Home Sports News Grocery store, restaurant, fans: Indian shuttlers play safe in Denmark bubble

Grocery store, restaurant, fans: Indian shuttlers play safe in Denmark bubble

SHARE
Written by Shivani Naik
| Mumbai |

October 19, 2020 4:14:19 am

Grocery store, restaurant, fans: Indian shuttlers play safe in Denmark bubbleThe shuttlecock feeder at Denmark Open. BadmintonPhoto.com

THIS BIO-BUBBLE allowed shuttlers in Odense for the Denmark Open to step out to a grocery store or a restaurant — and up to 500 spectators inside the competition hall.

The unique arrangement was what four Indians — Kidambi Srikanth, Ajay Jayaram, Lakshya Sen and Subhankar Dey — settled into last week as badminton cagily rebooted into action. And while it took a few days for them to adjust to this new abnormal, some changes served as constant reminders of the pandemic.

For one, India’s support staff struggled to draw up game dossiers on opponents. Earlier, they would fan out around the arena and take notes on potential opponents’ form and fitness, given the main coach was focused on the Indian on court. But this time, they stayed away from the stands for fear of exposure to untested spectators who trooped in through the turnstiles.

“Usually, we would be at the stadium an hour before and watch potential match-ups as preparation. The biggest change is we couldn’t watch others’ matches as organisers did not want players and support staff to be anywhere near the spectators,” says India trainer and physio Kiran Challangundla.

“It’s not clear yet how the virus behaves indoors. Even guidelines for safe distance indoors are different — some say 2 metres, some say 3 feet. I also read that the virus could travel 40 feet indoors. So we made the safest choice… (But) sitting in India you might get better angles! For us, it’s like a webcam — just one angle from one side in a room outside the hall,” he says.

While only three courts were operational in the early rounds as matches started last Tuesday instead of Wednesday, other changes became the norm in the tournament that ended Sunday. A shuttle dispenser pushed out birds from a rubber pipe. The chair umpire sat for 2-3 matches in a row. Line judges were masked. Most significantly, coaches — only one per player — were all mic-ed up so you could hear their instructions.

Music had been ringing out in the early rounds, even during points. In-stadia sponsor banner flexes had Danish product names on display in Chinese and Korean — with an eye on the Asian market — though this wasn’t strictly pandemic-related. And testing followed a timeline. “Once before we left, then as soon as we entered the hotel reception and another test (during the tournament),” Kiran says.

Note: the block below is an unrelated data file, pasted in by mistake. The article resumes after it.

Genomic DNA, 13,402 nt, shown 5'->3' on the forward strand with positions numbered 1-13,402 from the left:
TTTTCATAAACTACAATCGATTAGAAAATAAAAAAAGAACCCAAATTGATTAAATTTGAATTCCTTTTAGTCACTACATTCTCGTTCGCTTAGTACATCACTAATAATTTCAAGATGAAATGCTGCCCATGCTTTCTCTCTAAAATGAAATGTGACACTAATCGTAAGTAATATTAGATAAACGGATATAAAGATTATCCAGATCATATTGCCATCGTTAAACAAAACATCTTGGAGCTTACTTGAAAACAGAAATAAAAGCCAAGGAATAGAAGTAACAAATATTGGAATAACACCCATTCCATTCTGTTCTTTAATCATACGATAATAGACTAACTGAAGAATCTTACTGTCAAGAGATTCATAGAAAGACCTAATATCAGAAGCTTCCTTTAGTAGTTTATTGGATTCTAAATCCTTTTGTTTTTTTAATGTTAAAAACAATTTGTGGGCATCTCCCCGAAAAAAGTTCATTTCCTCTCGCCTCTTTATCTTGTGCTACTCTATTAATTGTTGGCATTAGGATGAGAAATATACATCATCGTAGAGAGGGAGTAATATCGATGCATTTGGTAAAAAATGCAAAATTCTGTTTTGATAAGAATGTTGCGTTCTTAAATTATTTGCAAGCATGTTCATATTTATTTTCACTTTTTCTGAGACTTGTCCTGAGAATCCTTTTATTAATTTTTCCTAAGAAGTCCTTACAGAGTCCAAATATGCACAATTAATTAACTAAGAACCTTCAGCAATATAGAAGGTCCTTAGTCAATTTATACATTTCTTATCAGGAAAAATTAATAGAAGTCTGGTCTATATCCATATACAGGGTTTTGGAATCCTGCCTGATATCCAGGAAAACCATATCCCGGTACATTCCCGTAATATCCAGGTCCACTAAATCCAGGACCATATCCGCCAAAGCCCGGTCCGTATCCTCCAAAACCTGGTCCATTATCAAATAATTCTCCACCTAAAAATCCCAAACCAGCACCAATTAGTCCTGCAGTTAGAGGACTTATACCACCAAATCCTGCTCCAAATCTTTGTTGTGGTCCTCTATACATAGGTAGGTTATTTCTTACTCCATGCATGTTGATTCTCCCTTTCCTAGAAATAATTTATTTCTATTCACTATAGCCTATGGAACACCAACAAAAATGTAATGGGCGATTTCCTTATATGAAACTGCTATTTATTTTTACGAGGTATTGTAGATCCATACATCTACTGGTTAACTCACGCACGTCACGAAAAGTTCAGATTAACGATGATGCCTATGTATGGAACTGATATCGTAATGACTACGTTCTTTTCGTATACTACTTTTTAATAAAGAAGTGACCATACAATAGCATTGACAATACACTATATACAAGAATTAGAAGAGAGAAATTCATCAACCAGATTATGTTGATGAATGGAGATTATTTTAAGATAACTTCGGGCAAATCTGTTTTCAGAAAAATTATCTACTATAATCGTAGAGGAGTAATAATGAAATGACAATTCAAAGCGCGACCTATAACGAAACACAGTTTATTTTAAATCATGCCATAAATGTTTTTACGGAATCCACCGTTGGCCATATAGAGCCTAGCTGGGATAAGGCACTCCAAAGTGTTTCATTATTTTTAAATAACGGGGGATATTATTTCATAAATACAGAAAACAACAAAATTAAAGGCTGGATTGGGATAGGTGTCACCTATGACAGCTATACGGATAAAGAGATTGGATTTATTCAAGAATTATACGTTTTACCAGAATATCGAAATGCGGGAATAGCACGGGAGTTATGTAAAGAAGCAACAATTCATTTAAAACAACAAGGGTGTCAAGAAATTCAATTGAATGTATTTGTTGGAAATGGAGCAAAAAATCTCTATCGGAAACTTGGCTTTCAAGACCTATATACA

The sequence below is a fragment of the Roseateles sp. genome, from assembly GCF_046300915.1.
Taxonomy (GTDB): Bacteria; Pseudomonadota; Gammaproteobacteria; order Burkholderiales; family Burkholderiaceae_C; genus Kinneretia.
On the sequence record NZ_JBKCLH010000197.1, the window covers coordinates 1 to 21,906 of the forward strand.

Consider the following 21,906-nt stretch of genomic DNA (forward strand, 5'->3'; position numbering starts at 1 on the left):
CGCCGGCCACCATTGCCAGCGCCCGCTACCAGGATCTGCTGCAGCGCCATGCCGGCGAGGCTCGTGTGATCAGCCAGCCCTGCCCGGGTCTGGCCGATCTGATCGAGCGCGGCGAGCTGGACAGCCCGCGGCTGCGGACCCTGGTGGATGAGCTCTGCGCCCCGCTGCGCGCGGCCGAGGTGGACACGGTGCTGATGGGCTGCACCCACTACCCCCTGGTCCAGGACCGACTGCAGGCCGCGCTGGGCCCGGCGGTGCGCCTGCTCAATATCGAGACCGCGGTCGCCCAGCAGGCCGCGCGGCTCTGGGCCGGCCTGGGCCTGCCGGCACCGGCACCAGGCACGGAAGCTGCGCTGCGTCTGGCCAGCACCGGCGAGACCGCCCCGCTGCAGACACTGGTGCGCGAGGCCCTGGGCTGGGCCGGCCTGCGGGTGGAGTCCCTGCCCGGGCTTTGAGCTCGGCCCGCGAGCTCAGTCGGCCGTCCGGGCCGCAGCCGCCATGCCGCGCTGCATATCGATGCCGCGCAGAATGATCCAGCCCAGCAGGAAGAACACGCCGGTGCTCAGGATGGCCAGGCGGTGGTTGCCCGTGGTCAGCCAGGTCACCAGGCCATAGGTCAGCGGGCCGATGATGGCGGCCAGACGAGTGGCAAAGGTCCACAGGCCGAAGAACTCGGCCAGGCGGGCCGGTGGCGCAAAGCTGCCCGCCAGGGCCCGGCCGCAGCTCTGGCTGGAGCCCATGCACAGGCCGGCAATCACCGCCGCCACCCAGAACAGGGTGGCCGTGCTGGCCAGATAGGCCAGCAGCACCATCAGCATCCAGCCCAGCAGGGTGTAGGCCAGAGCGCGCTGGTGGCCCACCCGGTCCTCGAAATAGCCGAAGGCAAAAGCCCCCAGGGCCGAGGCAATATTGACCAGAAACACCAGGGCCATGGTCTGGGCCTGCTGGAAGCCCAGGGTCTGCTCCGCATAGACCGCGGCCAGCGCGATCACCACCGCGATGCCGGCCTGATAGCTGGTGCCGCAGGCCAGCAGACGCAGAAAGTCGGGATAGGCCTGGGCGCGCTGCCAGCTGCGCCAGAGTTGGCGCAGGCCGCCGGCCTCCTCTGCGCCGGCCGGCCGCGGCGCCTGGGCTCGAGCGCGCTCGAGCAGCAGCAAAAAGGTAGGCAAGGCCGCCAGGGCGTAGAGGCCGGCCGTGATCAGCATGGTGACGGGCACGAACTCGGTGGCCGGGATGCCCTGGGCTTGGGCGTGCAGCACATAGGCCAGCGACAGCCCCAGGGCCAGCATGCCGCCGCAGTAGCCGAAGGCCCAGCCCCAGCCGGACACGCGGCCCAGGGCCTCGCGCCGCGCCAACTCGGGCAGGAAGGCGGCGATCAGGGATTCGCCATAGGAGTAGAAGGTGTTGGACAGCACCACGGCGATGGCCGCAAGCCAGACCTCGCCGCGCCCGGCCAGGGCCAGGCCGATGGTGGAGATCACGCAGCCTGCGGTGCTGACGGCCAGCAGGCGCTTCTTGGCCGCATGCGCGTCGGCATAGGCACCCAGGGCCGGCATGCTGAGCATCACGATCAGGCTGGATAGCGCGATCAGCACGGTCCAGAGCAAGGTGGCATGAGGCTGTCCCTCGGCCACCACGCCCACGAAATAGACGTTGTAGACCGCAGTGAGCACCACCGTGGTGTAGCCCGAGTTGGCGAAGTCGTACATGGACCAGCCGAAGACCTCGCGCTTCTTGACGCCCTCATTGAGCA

Badminton’s resumption has been hardly smooth after the big comeback, Thomas Uber Cup, was aborted due to withdrawals. Scaling back, the Badminton World Federation managed to keep the Denmark Open on schedule, more as a trial run than a full-fledged show.

Unlike the IPL or the constricting bubbles of early German football, badminton has eased the terms of consented confinement a tad. So one could step out and grab a meal or hop off to a nearby grocery store, if the organisers deemed it safe.

Stores in Odense never really crowd up much, but in allowing spectators, after Denmark tested this in other indoor sports like handball, the organisers walked a thin line of keeping players safe — no one tested positive — while still letting in fans.

Masks have not been imposed outdoors but the rules are strict about them in enclosed spaces. “There were police inside to check at train stations or malls or even at breakfast,” Kiran says, adding that the thinking was perhaps direct exposure to the sun means the virus can be tackled better in open spaces. “While sitting at the table and eating was the only time you could remove the mask. If you had to go to the spread laid out at the buffet, you had to mask up again,” he says.

“Country-wise tables were assigned during breakfast at the hotel,” said Ajay Jayaram, who lost to finalist Anders Antonsen in the first round. Of the four Indian men — the women chose not to travel — Srikanth managed to reach the quarterfinals before losing to World No 2 Chou Tien Chen.

In fact, soon after the pandemic broke out as early as February, the Indians were the first among athletes to travel to the Philippines for the Badminton Asian Team Championship.

“We had set out a protocol even then. Masks are important but I have always insisted on face shields during travel. Players can only have warm beverages from outside, if they must. And no half-sleeves, the full body needs to be covered in travel, plus sanitising hands every half hour. No touching hand rails or escalators. If there’s no face shield, they need to wear specs or goggles at least,” Kiran says.

Besides, the team hasn’t used the common gym, and relied on body weights, while anyone accessing warm-up areas is masked. But Kiran is a little surprised at how fit most international shuttlers still are. “They have done a decent job, everyone was just eager to resume,” he says.

📣 The Indian Express is now on Telegram. Click here to join our channel (@indianexpress) and stay updated with the latest headlines

For all the latest Sports News, download Indian Express App.